Message in a Bottle

Evil spirit trap, or just plain cool?

Just in case you’ve never heard of a bottle tree, I’m about to remedy that.  It isn’t your fault if you aren’t from the South.  That’s just an accident of birth.

First of all, yes, a bottle tree is a dead tree with empty wine bottles stuck onto its branches.   Preferably blue bottles.  But, you can use any color you like.  Even clear, if you must. It’s up to you.  There are no rules.

So, what are they all about? Bottle trees are said to trap evil spirits in the night, which are then vaporized by the light of day.

Bottle trees have been called, “the poor man’s stained glass,” and every yard or garden ought to have one just because they’re so whimsical that you’ll smile to yourself whenever you look at it.  Plus, when someone asks (and believe me, they will), “What is that?” you will get a chuckle.  Of course, they’ll probably just look at you like you’ve got a screw loose.

However, you’ll be perpetuating a tradition which has its roots in antiquity.

Bottle trees used to be essentially Southern in nature, but you’re likely to see one anywhere, especially considering that now you can order one online, solar-lit colored bottles and all. But that’s just cheating, in my humble opinion.  It just isn’t the same as creating your very own, one-of-a-kind, multi-hued masterpiece, one bottle at a time.

Traditionally, a crape myrtle or cedar tree is gussied up, but any tree or a 4”x4” with dowels in holes drilled at an angle will work.  Anything remotely tree-shaped is fair game.  Even a re-purposed metal coat rack.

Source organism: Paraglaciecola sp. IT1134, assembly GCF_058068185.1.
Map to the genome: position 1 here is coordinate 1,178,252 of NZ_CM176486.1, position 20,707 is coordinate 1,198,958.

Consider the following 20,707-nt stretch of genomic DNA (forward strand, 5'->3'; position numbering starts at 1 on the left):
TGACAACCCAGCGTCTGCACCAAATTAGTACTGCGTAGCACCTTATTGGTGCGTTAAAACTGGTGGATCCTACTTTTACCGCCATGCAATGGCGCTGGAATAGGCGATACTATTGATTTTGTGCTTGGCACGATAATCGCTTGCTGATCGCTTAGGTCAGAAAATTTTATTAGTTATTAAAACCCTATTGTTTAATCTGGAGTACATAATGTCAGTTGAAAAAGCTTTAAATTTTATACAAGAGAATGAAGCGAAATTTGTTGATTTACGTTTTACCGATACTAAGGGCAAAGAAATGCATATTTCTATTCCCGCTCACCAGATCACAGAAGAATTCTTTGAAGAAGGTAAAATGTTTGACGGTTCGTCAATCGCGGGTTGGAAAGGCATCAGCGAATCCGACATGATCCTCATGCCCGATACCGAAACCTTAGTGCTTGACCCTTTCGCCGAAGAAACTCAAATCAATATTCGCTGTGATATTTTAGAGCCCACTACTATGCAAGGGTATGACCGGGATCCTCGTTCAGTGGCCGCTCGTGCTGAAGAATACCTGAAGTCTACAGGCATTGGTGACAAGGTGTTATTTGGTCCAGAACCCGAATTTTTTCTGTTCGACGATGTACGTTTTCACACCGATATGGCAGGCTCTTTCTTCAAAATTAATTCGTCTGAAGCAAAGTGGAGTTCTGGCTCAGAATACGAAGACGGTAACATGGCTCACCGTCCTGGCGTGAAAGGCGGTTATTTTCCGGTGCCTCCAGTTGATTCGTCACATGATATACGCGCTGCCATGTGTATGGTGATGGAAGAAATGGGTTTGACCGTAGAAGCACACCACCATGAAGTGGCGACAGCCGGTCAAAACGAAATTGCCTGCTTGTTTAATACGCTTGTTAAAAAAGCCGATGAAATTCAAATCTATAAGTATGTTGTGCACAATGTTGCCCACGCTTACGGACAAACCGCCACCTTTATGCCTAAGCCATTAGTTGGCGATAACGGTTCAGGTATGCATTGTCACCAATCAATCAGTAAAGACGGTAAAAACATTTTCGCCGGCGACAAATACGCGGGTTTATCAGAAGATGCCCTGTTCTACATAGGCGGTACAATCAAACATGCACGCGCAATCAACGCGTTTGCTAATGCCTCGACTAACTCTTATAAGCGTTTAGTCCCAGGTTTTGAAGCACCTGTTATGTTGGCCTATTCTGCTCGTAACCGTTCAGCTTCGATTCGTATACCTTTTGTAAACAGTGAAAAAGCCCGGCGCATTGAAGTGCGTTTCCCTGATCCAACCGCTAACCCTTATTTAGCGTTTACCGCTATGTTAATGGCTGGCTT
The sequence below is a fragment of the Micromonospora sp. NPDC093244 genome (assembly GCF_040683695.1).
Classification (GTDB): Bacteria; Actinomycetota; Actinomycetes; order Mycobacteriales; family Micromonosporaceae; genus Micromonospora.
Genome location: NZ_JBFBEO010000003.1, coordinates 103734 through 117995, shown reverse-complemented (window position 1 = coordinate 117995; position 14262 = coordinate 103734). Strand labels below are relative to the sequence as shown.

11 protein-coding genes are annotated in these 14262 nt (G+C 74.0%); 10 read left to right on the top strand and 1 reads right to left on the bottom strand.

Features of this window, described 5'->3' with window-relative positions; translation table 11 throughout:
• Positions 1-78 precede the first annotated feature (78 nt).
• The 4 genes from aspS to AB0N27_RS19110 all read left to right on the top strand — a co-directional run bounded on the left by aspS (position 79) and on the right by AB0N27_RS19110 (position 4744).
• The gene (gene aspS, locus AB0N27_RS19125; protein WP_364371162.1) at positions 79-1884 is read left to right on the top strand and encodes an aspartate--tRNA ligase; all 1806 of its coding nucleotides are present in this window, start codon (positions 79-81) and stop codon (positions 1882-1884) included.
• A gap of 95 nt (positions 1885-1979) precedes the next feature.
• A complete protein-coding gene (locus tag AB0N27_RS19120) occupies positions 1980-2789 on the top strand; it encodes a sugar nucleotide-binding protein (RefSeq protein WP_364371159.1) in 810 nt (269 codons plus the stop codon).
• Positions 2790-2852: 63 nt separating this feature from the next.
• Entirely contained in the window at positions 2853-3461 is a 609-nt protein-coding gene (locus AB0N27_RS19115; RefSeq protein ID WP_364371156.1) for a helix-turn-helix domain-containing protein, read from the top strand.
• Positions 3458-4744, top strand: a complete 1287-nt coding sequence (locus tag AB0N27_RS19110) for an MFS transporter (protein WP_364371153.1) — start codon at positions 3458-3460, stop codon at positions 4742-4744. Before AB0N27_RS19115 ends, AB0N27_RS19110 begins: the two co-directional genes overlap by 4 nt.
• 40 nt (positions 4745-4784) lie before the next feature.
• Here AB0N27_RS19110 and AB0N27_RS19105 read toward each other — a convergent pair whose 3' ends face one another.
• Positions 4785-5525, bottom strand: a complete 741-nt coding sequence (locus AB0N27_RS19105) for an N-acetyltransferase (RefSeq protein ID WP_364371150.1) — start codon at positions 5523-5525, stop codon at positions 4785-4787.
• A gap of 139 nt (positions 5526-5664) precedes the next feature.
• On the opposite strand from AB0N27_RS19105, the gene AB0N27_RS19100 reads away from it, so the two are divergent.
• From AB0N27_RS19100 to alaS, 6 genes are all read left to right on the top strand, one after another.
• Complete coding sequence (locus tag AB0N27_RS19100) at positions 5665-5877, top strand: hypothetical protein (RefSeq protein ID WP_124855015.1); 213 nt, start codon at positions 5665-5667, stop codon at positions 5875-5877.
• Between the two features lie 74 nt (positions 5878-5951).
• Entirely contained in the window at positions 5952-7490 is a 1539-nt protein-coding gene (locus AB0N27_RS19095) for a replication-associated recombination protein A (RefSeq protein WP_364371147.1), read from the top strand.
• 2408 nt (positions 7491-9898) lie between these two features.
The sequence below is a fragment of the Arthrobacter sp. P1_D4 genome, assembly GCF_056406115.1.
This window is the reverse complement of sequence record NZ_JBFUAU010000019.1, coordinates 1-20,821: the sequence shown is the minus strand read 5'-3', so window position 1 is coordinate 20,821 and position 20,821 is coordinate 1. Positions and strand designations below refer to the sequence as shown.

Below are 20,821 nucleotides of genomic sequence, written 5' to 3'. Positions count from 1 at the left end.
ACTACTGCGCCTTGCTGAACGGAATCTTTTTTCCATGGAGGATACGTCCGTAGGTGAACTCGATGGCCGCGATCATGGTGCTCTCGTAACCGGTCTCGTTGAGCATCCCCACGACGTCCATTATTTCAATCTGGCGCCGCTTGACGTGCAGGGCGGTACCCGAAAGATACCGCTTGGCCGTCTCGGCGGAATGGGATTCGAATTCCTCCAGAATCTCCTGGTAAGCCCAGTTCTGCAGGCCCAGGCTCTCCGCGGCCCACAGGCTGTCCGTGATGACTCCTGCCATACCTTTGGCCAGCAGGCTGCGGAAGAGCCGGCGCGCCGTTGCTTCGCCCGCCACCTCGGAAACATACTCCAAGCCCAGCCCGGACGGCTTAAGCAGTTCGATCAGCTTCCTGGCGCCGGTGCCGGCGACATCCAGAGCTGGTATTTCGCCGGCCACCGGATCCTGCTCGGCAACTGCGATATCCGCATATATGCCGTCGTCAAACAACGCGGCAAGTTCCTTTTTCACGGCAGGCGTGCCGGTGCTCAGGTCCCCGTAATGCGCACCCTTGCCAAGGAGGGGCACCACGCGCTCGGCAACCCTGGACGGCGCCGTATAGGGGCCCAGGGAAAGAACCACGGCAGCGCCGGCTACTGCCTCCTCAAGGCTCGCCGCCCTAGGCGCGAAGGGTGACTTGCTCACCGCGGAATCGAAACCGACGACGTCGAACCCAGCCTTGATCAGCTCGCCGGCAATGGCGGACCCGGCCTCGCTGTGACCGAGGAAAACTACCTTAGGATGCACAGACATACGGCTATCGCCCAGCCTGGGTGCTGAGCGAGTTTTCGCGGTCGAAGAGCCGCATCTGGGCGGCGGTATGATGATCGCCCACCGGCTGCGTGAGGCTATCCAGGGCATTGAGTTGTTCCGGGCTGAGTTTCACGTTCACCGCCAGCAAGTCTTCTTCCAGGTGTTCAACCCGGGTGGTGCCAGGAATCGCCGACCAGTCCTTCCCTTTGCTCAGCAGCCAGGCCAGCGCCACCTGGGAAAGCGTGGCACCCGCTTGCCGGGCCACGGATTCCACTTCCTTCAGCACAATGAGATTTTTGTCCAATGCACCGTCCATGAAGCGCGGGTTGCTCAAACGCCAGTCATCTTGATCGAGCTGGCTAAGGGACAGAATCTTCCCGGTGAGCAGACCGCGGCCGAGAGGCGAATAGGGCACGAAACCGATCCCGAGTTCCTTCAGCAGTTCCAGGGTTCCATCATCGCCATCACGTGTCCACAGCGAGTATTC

Okay, so here’s where it gets really interesting.  Who on Earth thought this up, and why are people still making these?

The first part is fairly easy to explain. Sort of.  The short version is that Central Africans believed that the bottles would trap evil spirits and the blue bottles were particularly powerful.   Thus, when people from this region came to America, most notably the southern states, the tradition took root.

But, actually, using bottles to trap evil spirits, or djinns, came from Arabian folklore, as in Aladdin and the magic lamp.

And, considering that glass bottles date from 1600 B.C., odds are that some sort of superstition surrounding bottles began around the same time.  It isn’t tough to imagine the wind blowing across the mouth of one, and the intellect of the time could’ve thought there was some unseen entity the bottle, crying to get out.

However this tradition began, it’s a creative way to add some year-round color to your landscape, even if all you have is a balcony.  Aside from confounding passersby, what’s not to like?

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About Linda Childers

There's so much interesting stuff out there that just flies under the radar. Until I read about it, that is, and then I just have to share the wackiness.
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